If you can’t decide then these short videos might help.

Andy Black’s Video (2 mins)

Apologies for the hushed voice. All the kids were in bed by the time I did the audio.
I’ll only ever record audio during the day going forward!



Daniel Black’s Version (age 5)

I showed Daniel the video above on my smartphone in the morning, and then showed him the Vittle app on my iPad in the afternoon.

When I suggested he create a little video, I was amazed when he churned this out.

Notice how he doesn't think about "problems" that he might encounter before he starts? He just gets stuck in.



Transcript (of my version)

Hi, this is Andy Black

In this video you’re going to learn about your biggest problem, and how to overcome it.

Let’s consider two scenarios, Scenario A and Scenario B.

In scenario A, things get bigger over time. In scenario B, things get smaller over time.

The question is: which would you prefer?

It’s a trick question … because you don’t know what’s being measured over time.

If you’re measuring happiness, you want scenario A, where you get more happy over time.

If you’re measuring stress levels, then you want scenario B, where you get less stressed over time.

If you’re measuring profits, you likely want scenario A.

And if you’re measuring costs, you might want scenario B.

But what if you were measuring the size of problems? Would you want your problems to get bigger over time? Or would you want your problems to get smaller over time?

If you were faced with smaller problems at the start, then you and your competitors would get over them, and you wouldn’t have an edge.

If you were faced with bigger problems at the start, then you’re more likely to get ahead of your competitors, and be faced with less competition later on.

So the bigger the problem, the bigger the barrier to entry and the less competition on the “other side”.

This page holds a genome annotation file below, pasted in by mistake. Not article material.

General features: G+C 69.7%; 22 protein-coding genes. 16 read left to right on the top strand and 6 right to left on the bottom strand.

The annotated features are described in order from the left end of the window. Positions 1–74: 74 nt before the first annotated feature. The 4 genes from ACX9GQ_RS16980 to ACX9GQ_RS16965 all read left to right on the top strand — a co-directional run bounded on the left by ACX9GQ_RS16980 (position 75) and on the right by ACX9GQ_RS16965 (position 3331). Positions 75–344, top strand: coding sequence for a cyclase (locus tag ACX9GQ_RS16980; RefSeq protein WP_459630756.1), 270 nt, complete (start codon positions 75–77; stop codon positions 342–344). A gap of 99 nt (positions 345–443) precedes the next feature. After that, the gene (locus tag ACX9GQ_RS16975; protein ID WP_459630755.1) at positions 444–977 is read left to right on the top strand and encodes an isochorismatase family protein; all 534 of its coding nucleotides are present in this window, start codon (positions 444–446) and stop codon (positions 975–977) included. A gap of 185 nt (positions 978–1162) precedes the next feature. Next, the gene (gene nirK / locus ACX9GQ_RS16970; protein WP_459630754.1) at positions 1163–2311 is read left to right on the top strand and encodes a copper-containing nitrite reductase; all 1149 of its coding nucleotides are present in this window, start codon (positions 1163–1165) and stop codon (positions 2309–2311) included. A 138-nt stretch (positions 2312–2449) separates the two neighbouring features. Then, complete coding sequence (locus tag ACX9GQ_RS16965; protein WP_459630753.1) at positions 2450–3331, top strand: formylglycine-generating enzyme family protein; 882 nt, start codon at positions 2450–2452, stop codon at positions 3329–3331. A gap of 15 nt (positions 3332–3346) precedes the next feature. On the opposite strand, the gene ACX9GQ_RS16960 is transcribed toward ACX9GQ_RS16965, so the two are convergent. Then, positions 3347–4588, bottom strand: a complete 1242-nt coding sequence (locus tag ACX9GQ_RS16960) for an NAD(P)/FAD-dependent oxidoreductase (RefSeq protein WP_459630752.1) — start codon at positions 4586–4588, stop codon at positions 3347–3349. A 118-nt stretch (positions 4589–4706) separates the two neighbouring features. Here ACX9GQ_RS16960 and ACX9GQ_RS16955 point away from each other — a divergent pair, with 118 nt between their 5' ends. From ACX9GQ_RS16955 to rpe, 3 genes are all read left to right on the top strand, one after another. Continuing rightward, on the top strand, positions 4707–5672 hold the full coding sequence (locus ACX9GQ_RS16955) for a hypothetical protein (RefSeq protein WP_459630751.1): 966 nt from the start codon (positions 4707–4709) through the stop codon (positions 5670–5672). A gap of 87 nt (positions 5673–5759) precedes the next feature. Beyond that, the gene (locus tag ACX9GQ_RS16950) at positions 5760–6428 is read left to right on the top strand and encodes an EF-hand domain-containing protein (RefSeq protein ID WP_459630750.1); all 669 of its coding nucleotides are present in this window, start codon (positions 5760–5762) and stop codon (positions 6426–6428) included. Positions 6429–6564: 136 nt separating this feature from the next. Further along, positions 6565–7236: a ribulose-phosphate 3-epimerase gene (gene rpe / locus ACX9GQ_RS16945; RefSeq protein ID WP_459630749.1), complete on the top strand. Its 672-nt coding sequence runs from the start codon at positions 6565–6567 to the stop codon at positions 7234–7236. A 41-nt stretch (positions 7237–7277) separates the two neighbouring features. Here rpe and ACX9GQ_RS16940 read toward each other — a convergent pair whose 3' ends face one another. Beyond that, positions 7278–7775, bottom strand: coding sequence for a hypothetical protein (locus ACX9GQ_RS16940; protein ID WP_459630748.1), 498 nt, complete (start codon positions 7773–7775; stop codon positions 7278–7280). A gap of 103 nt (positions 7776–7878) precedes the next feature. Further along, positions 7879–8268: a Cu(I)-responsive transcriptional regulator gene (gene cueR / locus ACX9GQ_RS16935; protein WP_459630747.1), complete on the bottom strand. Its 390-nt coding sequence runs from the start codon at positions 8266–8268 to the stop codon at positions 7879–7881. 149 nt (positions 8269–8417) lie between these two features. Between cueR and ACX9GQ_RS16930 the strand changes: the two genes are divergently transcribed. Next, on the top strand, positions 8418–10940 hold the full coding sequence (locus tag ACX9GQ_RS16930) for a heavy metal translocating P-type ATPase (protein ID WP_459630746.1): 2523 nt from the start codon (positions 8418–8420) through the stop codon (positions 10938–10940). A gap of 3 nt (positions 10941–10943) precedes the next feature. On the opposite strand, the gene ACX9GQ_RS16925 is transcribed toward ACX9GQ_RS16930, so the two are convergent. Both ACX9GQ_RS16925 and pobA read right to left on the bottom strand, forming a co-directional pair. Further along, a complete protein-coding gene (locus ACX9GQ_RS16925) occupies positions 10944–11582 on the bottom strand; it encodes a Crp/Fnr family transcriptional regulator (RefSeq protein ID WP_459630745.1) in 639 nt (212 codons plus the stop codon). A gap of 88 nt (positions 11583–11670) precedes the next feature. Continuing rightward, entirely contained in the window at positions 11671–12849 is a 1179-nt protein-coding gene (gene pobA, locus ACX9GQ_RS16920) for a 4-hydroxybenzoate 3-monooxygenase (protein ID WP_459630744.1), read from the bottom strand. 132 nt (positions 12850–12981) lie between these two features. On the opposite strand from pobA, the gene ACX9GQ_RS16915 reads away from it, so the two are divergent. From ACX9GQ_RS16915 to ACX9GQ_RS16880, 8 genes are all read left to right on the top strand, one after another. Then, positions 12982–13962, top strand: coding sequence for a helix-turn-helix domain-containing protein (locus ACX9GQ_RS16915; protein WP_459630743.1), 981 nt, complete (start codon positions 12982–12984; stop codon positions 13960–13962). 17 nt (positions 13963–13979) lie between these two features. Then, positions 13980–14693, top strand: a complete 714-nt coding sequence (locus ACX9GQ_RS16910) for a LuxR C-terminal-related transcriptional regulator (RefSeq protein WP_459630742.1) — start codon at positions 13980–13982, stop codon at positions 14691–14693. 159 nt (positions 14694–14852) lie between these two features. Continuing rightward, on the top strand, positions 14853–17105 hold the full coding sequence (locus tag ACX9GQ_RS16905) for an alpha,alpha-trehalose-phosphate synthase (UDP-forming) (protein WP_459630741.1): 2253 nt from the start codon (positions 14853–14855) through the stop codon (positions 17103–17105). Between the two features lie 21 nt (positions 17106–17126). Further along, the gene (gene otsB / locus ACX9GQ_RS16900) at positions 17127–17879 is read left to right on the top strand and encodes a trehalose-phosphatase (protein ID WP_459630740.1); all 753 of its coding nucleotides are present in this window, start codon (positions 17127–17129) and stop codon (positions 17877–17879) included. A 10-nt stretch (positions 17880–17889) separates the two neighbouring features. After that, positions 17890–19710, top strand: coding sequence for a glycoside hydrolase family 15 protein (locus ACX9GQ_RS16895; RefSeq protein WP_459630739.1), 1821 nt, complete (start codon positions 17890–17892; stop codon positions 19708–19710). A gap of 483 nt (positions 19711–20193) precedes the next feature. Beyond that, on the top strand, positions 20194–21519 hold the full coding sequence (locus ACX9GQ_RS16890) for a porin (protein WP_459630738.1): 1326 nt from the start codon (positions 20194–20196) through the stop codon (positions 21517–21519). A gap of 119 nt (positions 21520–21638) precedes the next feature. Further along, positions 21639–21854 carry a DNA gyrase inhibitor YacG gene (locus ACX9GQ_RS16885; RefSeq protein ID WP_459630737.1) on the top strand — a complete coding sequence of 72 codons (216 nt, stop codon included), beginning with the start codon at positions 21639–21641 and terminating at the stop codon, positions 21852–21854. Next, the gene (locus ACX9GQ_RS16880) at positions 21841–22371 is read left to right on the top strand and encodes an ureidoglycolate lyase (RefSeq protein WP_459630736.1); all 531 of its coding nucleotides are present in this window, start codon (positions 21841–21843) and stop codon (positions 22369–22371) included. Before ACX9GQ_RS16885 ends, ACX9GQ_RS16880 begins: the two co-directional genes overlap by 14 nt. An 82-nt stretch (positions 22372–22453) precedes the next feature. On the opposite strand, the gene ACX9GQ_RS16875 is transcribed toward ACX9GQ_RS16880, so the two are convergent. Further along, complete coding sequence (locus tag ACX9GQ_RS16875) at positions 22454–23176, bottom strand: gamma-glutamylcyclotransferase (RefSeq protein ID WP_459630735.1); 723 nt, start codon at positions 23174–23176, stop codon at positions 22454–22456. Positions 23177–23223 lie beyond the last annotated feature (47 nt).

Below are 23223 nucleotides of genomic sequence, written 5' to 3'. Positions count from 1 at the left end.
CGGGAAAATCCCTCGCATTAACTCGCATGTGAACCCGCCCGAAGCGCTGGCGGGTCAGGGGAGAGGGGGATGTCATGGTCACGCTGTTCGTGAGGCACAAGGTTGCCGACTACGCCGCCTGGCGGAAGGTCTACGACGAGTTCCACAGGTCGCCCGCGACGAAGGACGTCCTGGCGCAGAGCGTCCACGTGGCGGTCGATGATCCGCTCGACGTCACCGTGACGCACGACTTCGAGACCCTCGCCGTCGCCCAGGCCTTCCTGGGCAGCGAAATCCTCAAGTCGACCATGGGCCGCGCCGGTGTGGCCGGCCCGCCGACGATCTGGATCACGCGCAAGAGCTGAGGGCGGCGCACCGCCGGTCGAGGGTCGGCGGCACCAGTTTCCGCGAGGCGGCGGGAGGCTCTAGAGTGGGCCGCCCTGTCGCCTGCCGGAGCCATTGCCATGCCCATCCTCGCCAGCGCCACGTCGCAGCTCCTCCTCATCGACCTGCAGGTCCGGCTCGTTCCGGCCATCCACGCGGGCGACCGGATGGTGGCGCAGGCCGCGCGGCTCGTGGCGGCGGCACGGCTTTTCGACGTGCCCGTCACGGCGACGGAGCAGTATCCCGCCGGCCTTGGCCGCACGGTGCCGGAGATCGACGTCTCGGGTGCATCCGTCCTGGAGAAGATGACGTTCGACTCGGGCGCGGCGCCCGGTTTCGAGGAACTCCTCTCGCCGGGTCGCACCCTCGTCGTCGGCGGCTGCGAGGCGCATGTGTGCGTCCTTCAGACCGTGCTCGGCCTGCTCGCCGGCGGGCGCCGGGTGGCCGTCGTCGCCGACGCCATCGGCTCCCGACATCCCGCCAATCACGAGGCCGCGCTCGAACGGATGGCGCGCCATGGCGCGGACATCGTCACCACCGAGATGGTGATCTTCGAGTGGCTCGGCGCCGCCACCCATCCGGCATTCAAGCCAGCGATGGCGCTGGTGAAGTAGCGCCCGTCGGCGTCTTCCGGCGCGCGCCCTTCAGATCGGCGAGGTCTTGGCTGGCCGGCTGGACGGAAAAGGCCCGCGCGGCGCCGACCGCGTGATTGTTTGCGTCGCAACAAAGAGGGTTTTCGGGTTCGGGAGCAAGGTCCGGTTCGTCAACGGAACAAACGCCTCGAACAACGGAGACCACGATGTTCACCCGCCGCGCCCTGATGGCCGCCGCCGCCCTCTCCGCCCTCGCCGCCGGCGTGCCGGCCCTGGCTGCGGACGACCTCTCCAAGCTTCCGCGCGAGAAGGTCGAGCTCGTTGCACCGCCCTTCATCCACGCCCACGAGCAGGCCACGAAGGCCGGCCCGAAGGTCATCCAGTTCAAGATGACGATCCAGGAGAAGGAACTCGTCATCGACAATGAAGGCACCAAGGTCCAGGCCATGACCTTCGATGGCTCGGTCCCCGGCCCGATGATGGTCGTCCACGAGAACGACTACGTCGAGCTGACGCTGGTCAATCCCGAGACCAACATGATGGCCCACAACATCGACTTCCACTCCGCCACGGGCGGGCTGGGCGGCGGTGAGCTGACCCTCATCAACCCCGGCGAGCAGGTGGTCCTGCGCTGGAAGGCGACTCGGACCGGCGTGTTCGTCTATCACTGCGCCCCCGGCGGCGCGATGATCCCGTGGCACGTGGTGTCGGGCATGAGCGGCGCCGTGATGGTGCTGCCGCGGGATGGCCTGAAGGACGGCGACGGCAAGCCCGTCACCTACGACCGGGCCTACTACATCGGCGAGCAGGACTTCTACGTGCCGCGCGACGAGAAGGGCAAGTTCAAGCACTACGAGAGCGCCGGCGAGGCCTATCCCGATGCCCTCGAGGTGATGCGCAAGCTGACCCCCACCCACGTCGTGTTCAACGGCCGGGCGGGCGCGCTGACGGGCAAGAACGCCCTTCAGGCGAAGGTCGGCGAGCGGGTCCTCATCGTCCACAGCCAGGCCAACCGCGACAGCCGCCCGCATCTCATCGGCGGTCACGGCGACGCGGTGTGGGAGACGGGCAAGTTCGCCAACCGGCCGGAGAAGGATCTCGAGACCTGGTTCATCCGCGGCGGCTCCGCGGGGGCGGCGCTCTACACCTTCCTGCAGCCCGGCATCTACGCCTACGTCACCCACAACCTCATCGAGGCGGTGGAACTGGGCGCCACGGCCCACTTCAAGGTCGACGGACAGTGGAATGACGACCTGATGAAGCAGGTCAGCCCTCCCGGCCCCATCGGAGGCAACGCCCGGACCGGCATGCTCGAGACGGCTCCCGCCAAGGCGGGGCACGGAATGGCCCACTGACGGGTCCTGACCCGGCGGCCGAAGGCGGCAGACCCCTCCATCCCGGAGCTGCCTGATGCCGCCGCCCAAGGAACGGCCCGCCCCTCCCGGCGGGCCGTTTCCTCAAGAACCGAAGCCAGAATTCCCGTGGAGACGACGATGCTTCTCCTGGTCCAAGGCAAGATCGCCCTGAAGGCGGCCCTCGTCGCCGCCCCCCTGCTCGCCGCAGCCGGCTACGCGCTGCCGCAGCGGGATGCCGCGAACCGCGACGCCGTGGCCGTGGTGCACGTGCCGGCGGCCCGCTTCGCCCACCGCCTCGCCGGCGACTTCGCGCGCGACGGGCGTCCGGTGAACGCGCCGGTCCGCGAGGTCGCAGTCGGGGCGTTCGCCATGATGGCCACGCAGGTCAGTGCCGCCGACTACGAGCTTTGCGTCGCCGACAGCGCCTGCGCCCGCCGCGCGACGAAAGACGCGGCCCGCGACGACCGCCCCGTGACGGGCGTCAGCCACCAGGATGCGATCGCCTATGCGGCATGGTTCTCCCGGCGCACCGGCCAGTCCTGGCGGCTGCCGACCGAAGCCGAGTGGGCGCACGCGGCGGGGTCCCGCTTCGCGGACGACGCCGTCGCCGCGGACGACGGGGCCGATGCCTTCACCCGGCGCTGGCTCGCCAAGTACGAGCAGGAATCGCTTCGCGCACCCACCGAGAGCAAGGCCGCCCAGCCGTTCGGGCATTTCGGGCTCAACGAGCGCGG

If you knew all the problems that stood between you and the results you wanted, you could look at it as a series of hurdles in your way … each hurdle being a problem that you need to overcome.

Or you could look at it as a series of stepping stones … that take you from where you are, to where you want to be.

If you’re looking at problems as barriers between you and where you want to be, then that is your biggest problem.

Instead, if you saw problems as the barriers to entry that are there to reduce your competition, and if you saw problems as stepping stones to your success rather than hurdles, then you would no longer have any problems.

You would have opportunities to get closer to your goals, and further ahead of the competition.

Seeing problems as opportunities, and being able to welcome them, is the biggest competitive advantage there is.



This is a phenomenal way to think about your problems @Andy Black loved Daniel's video as well. He is already an entrepreneur in the making.
 
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Andy Black

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An indication you're making progress is that you're confronted with new problems.

If you're still faced with the same problem, then you're obviously not making progress - you're stuck.
 
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Andy Black

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Related video that I dropped into my AndyTalks progress thread (here):

 

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minirich

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An indication you're making progress is that you're confronted with new problems.

If you're still faced with the same problem, then you're obviously not making progress - you're stuck.
My issue with problems often is, that as soon as I have thought it through and have found a solution my motivation to implement that solution is greatly reduced or in some cases non existant, because then next problem looks so sexy to be resolved.